Spring is here and summer is near! You’ve prepared your garden space and have been thinking about what plants you want to grow this year. Maybe you started your plants from seed and have them growing in your home or greenhouse. Or maybe you’re relying on your local greenhouse to purchase your starts from. Regardless, there are some tips you should probably know so that you can set your starts up for success in your garden. There is nothing worse than spending the time and money preparing your garden and planting your starts only to end up with dead starts in less than a week or so. Instead, if you truly work to start your plants right you can end up with an over bountiful garden, truly a good problem to have!
Considerations when bringing the starts home from the greenhouse
If you choose to purchase your plants from a greenhouse, transitioning them to outdoor conditions usually goes much smoother. Since they we’re exposed to natural sunlight, albeit through plastic, they will naturally have more resistance to sun scald. Sun scald is when the sun burns a plant’s leaves, turning them white and sometimes brittle. The plants were also already exposed to fluctuating temperatures from day to night. However, there are still a few precautions to take. The key thing to remember is that you don’t want to shock the plant.
While they have more resistance than plants grown indoors, I still don’t recommend placing them in an overly sunny space right away when you bring them home. Instead, place them in a partial shade location. This will allow the starts to transition from filtered natural light to full sun without resulting in scalded plants. I usually let mine sit in this location for a couple days before planting. Some greenhouses do harden off their plants, build their resistance to the sun and elements, but not all.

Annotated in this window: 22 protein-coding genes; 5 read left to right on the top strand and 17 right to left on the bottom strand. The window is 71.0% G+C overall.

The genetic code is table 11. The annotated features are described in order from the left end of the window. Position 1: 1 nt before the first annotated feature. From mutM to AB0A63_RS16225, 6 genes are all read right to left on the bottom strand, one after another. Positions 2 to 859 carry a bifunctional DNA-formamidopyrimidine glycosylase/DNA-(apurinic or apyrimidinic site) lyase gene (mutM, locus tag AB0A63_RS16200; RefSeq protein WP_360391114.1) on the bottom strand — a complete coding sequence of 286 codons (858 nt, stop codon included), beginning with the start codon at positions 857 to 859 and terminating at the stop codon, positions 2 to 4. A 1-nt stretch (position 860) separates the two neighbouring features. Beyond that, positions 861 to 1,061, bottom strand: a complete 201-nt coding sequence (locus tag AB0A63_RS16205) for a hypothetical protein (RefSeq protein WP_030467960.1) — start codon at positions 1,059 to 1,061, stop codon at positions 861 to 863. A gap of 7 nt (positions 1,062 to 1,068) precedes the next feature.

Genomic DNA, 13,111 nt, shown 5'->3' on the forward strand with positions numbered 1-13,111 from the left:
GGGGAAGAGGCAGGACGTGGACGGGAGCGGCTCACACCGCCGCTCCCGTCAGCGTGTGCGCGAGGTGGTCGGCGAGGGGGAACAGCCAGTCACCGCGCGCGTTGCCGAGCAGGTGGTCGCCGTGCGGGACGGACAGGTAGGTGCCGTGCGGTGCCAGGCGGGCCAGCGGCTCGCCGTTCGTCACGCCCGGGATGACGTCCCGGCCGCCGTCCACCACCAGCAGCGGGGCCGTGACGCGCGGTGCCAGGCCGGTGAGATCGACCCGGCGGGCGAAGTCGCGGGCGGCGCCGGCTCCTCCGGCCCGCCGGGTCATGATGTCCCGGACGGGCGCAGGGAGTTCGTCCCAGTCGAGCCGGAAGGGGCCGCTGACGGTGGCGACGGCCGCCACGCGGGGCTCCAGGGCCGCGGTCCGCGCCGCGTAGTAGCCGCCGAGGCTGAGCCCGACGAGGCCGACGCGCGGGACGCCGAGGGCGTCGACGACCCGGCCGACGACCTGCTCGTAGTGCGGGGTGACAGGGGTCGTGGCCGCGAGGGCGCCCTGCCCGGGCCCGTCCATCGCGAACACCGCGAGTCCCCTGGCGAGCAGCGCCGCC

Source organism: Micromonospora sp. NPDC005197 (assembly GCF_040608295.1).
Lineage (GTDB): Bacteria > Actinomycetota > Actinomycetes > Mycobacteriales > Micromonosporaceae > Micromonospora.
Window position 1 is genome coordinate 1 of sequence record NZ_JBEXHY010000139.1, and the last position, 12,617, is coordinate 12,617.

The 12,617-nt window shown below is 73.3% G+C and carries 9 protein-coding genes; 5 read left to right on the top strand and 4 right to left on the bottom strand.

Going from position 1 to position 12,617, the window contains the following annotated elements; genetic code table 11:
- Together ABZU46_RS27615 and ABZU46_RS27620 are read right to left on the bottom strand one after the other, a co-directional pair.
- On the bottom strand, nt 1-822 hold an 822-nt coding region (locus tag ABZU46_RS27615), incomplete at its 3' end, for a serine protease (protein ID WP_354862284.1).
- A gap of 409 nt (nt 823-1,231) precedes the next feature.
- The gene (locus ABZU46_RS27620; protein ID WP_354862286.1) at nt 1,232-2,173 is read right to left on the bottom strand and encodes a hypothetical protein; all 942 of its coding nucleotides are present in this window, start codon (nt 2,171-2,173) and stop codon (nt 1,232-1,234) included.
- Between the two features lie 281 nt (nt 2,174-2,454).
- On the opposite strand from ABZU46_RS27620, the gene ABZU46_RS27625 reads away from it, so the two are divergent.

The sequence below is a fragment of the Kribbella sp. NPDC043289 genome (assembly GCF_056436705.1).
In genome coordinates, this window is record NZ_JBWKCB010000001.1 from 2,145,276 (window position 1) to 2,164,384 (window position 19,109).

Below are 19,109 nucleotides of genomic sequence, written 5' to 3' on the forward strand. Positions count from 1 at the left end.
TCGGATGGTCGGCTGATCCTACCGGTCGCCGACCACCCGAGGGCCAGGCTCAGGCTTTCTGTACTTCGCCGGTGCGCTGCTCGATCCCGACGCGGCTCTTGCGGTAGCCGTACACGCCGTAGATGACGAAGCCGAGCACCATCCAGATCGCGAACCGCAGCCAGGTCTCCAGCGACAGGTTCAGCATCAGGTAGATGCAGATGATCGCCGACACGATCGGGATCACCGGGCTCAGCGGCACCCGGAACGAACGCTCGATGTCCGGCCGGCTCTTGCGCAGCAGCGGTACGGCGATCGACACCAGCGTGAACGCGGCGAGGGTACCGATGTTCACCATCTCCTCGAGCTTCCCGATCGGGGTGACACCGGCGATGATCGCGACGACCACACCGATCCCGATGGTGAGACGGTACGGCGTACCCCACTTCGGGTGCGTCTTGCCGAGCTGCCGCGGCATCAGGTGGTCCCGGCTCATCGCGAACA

Also, keep them well watered. At a green house, they monitor the plants closely. However, you might have purchased the starts right before they would have otherwise been watered. If the soil is drenched, you might wait to water the starts. However, in most cases, I recommend drenching the starts when you get them home. Make sure they are located in a place where any excess water can drain away.
Lastly, watch your night temperature drops. In a greenhouse or high tunnel, plant starts are more protected from chilly nights since the air maintains a higher temperature inside. If you simply place your plants outdoors and the temperature dips down fairly low, you might have damaged plants. You may want to put them in a garage or another location overnight if you are worried about a frost.
Steps to hardening off your home plant starts from seed
Hardening off your home-grown plant starts so that they are resilient to outdoor conditions takes a good bit of time. It’s upwards of at least a week of dragging your plant starts in and out of your house or home greenhouse. However, if you don’t take the steps to harden off your starts, all of your work up until that point will have likely been wasted when they die.
Something that you can do as your plants grow is expose them to artificial wind to strengthen their stems. By strengthening their stems, they will be stronger and more resilient to wind when you plant them outside. I choose to use a gentle fan on the starts as they grow from seedlings. Oscillating fans are best as it isn’t a constant breeze, however you can use a box fan if necessary and just keep the breeze low and move it frequently. The key is to slowly strengthen them, not snap the stems!
Slow UV Transition